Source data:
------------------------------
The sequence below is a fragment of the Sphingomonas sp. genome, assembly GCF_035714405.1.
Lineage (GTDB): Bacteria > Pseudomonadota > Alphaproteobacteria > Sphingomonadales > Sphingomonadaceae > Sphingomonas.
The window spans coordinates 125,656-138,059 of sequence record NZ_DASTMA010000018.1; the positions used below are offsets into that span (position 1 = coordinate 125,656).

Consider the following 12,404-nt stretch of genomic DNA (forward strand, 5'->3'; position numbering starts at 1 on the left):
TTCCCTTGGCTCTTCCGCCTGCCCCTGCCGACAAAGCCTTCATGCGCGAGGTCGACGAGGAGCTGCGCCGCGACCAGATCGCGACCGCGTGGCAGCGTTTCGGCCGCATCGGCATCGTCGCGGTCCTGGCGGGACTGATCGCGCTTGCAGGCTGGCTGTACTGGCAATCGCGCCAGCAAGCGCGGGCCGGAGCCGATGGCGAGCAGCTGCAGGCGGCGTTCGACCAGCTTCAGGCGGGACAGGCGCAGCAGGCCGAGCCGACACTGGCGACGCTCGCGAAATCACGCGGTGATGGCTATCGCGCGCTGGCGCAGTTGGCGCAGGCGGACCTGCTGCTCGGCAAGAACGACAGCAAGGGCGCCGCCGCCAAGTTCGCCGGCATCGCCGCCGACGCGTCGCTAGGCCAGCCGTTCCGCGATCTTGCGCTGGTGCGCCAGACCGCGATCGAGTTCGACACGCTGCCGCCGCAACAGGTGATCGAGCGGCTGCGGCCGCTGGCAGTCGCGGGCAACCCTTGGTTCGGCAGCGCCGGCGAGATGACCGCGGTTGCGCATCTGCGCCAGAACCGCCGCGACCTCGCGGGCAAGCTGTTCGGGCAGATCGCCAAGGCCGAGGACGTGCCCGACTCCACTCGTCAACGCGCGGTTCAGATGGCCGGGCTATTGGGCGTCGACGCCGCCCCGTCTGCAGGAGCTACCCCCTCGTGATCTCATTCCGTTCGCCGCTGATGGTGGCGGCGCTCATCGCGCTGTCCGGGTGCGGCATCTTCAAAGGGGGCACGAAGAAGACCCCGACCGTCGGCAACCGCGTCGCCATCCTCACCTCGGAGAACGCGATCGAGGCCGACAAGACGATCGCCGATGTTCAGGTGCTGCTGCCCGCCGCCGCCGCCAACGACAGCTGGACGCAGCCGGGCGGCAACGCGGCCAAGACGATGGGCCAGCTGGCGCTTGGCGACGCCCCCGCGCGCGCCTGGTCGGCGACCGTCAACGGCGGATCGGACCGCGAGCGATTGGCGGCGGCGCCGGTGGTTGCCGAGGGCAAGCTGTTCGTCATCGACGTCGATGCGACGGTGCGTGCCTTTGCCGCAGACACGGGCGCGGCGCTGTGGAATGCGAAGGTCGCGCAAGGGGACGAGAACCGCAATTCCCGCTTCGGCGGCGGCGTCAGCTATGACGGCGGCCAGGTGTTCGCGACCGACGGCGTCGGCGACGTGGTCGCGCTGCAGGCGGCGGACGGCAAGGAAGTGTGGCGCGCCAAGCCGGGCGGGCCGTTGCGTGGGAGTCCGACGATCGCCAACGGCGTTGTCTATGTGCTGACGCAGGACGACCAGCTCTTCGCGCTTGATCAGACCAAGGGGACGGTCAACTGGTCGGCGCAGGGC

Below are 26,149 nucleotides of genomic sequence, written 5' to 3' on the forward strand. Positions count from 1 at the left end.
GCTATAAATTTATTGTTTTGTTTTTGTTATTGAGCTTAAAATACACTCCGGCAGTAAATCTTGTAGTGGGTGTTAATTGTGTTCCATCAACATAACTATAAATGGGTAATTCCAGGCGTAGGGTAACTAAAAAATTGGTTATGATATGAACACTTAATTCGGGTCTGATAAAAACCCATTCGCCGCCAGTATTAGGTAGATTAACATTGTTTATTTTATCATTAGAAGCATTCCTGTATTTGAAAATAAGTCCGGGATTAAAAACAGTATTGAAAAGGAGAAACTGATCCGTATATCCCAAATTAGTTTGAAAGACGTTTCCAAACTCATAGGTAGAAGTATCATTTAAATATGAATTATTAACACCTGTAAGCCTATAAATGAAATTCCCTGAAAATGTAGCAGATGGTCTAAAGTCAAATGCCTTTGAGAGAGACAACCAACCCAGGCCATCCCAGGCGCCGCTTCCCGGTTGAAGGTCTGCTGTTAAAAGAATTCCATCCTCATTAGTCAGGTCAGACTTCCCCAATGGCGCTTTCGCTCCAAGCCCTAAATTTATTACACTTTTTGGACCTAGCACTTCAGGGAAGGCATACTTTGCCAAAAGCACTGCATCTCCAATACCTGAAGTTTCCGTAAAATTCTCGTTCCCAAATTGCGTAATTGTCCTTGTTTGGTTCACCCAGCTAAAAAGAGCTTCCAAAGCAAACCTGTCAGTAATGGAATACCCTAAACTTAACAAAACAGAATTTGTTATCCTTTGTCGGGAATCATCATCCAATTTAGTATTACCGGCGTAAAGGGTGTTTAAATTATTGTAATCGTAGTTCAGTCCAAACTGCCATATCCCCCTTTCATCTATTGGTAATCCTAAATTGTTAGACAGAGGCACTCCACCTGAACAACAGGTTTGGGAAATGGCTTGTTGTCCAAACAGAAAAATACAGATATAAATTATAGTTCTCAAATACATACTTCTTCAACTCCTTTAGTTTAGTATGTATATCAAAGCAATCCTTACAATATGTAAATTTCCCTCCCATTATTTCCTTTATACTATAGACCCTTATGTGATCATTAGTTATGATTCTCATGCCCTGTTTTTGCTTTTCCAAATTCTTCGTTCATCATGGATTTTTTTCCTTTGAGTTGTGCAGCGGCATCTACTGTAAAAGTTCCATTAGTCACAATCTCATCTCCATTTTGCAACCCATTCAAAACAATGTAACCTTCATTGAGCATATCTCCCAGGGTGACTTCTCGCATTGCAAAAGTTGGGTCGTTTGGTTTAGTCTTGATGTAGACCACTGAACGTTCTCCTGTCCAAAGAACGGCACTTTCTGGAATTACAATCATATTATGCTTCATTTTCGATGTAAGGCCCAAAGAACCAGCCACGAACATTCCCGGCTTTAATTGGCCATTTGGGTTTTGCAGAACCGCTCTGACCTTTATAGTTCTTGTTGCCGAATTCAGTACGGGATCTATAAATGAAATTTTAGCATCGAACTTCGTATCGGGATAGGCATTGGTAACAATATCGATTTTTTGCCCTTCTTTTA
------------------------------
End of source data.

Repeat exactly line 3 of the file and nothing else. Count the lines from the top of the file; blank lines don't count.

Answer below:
The window spans coordinates 125,656-138,059 of sequence record NZ_DASTMA010000018.1; the positions used below are offsets into that span (position 1 = coordinate 125,656).